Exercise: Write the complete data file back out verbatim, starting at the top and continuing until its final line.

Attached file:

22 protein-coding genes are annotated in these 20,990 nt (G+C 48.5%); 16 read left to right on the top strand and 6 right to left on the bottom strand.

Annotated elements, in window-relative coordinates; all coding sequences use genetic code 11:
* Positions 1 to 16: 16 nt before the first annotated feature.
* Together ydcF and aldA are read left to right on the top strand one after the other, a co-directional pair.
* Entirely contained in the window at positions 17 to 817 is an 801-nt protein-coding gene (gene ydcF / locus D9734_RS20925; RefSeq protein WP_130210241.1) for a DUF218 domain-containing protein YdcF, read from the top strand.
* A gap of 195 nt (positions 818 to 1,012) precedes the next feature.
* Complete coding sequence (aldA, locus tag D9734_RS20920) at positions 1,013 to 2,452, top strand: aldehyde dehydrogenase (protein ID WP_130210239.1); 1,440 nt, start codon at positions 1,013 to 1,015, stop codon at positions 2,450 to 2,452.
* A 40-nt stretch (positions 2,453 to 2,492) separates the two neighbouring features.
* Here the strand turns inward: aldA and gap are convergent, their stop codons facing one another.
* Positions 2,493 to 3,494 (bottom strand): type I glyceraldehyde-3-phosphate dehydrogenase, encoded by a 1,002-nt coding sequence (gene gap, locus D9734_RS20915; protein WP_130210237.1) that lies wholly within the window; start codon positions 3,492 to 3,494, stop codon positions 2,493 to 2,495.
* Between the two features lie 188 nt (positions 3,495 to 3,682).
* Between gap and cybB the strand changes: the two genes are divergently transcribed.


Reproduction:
22 protein-coding genes are annotated in these 20,990 nt (G+C 48.5%); 16 read left to right on the top strand and 6 right to left on the bottom strand.

Annotated elements, in window-relative coordinates; all coding sequences use genetic code 11:
* Positions 1 to 16: 16 nt before the first annotated feature.
* Together ydcF and aldA are read left to right on the top strand one after the other, a co-directional pair.
* Entirely contained in the window at positions 17 to 817 is an 801-nt protein-coding gene (gene ydcF / locus D9734_RS20925; RefSeq protein WP_130210241.1) for a DUF218 domain-containing protein YdcF, read from the top strand.
* A gap of 195 nt (positions 818 to 1,012) precedes the next feature.
* Complete coding sequence (aldA, locus tag D9734_RS20920) at positions 1,013 to 2,452, top strand: aldehyde dehydrogenase (protein ID WP_130210239.1); 1,440 nt, start codon at positions 1,013 to 1,015, stop codon at positions 2,450 to 2,452.
* A 40-nt stretch (positions 2,453 to 2,492) separates the two neighbouring features.
* Here the strand turns inward: aldA and gap are convergent, their stop codons facing one another.
* Positions 2,493 to 3,494 (bottom strand): type I glyceraldehyde-3-phosphate dehydrogenase, encoded by a 1,002-nt coding sequence (gene gap, locus D9734_RS20915; protein WP_130210237.1) that lies wholly within the window; start codon positions 3,492 to 3,494, stop codon positions 2,493 to 2,495.
* Between the two features lie 188 nt (positions 3,495 to 3,682).
* Between gap and cybB the strand changes: the two genes are divergently transcribed.